“It’s usually some other factor other than tax that the parties litigate over,” Connors said. “It’s the first time I’ve ever seen litigation over a tax-closing condition.”
Williams has appealed the vice chancellor’s decision to the Delaware Supreme Court, telling the justices that ETE could have done much more to overcome the fatal tax issues, and that the Chancery Court wrongly placed the burden of showing what ETE could have done to save the merger on Williams.
The big dollar amounts and the major parties involved, including the law firms as well as the oil and gas pipeline giants, means that the case could drag on for a long time with appeals, Connors said.
The lower court case is The Williams Cos. Inc. v. Energy Transfer Equity LP et al., case numbers 12337 and 12168, in the Court of Chancery of the State of Delaware.
Apple Ordered To Pay $14.5B In Back Taxes To Ireland
The European Commission has adopted a hard stance on tackling tax avoidance in recent years, and in its mission to investigate illegal state aid, which would favor some companies over others, it delivered a stunning decision in August ordering Apple Inc. to pay up to €13 billion ($14.5 billion) in back taxes, plus interest, to Ireland.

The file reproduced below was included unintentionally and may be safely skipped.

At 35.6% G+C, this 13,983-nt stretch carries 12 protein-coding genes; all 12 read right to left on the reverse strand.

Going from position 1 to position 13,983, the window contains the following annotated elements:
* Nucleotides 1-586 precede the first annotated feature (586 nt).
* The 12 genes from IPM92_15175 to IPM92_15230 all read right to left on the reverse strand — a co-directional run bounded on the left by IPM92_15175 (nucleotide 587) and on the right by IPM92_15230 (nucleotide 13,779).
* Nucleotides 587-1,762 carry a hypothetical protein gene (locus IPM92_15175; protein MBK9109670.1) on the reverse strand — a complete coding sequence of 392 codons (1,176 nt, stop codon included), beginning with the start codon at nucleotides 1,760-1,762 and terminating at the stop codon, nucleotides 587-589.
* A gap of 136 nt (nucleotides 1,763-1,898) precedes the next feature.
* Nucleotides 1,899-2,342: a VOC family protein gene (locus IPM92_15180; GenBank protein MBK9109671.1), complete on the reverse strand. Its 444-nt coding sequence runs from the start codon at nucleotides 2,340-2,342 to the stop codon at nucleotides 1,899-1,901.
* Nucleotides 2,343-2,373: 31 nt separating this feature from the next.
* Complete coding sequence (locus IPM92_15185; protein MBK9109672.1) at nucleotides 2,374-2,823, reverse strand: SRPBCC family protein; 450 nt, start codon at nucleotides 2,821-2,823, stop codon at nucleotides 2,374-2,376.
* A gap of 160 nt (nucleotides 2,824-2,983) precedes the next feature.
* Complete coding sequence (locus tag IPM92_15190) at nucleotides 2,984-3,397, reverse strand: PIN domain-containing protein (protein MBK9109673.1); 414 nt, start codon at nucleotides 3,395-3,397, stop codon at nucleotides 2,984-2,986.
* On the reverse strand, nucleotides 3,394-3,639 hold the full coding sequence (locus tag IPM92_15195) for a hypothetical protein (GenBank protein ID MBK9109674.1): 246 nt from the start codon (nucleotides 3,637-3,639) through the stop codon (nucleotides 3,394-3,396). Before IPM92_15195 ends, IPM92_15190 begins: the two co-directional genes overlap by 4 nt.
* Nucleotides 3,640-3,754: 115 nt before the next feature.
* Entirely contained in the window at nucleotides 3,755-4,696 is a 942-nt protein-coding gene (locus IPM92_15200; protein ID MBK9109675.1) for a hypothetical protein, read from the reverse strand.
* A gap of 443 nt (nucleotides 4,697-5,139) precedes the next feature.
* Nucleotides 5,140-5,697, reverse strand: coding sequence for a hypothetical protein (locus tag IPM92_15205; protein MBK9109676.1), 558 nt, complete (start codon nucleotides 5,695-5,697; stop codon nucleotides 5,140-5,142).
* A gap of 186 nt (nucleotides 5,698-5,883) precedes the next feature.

Apple had entered into a sweetheart tax deal with Ireland to “substantially and artificially” lower its taxes, the commission said after a nearly three-year investigation that drew heavy criticism from the Obama administration. The commission concluded that two tax rulings Ireland had issued to Apple in 1991 and 2007 were in violation of the European Union’s state aid rules and allowed the software giant to allocate almost all its sales profits to “head offices” that existed only on paper.
The ruling reverberated around the globe not only because of the eye-popping size of the tax bill but also because it now creates an environment of uncertainty for businesses operating in Europe, according to Ryan Dudley, a partner at Friedman LLP.
“When a national government confirms a tax position you plan to take in accordance with its laws, then a supranational authority retroactively rejects this position, it becomes impossible for businesses to make sound investment decisions,” Dudley said. “How far these rulings will eventually go is unknown, but the uncertainty makes the EU a less attractive location for doing business.”
The decision was soon followed by an announcement from the U.S. Department of the Treasury that it is drafting rules to curb the ability of multinational companies to lower their U.S. tax bills by claiming a credit for taxes paid abroad when foreign governments make tax adjustments.
Both Ireland and Apple are appealing the commission’s decision.